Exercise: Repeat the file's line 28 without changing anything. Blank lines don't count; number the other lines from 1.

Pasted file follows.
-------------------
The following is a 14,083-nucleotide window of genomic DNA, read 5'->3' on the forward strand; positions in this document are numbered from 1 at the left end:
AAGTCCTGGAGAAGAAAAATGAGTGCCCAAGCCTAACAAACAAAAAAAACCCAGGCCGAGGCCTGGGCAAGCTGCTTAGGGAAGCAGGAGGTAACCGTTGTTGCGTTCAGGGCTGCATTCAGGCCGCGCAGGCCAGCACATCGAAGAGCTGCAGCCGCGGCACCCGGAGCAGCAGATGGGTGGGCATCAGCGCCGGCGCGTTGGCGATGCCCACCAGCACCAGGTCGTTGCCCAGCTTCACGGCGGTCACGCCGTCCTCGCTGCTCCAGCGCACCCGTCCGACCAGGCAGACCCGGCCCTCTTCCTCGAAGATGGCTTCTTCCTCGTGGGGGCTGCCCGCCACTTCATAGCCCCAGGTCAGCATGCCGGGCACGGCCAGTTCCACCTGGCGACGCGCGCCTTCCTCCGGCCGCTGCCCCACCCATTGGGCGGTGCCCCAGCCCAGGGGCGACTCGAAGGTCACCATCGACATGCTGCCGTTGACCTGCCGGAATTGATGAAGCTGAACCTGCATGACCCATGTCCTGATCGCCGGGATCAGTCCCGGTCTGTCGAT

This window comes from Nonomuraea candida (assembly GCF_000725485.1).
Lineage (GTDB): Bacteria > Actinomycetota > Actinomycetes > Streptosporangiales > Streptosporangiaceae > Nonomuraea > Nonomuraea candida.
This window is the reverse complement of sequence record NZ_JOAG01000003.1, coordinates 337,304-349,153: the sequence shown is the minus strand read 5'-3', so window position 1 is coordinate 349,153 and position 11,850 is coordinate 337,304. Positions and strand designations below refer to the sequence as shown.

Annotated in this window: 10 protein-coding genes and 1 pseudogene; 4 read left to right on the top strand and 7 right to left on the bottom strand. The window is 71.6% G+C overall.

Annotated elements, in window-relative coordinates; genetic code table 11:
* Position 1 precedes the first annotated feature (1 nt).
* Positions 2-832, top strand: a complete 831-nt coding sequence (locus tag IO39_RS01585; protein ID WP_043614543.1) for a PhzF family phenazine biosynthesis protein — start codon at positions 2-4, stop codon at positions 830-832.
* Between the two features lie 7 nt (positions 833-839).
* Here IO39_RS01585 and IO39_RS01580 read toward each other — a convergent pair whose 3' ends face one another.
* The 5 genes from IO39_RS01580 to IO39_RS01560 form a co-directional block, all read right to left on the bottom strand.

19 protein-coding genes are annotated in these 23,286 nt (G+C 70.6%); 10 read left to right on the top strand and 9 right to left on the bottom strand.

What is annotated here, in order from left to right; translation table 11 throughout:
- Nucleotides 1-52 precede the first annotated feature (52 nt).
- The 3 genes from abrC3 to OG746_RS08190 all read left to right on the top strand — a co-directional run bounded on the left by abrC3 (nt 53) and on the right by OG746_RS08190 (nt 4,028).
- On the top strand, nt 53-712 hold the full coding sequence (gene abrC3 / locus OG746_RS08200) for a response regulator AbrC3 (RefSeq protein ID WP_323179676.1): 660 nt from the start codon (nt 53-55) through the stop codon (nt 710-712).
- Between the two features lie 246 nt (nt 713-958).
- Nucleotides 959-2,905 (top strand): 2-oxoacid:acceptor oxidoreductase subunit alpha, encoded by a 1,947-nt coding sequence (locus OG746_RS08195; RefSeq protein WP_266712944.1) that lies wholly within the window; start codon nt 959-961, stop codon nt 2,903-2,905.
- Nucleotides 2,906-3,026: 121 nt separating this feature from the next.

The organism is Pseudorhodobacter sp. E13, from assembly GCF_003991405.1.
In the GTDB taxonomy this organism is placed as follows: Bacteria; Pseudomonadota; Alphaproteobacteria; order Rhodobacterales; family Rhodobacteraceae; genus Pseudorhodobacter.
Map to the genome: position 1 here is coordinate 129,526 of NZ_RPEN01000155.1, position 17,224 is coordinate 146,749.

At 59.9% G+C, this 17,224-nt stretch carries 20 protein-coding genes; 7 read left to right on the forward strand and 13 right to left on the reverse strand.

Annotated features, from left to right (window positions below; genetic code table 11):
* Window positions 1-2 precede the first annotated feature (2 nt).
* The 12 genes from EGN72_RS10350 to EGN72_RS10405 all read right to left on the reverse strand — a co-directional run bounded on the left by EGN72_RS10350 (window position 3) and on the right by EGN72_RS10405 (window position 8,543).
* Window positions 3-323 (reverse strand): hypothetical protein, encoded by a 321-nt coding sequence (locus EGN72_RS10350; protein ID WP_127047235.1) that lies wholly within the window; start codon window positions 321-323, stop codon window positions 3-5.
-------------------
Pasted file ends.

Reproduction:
* Window positions 3-323 (reverse strand): hypothetical protein, encoded by a 321-nt coding sequence (locus EGN72_RS10350; protein ID WP_127047235.1) that lies wholly within the window; start codon window positions 321-323, stop codon window positions 3-5.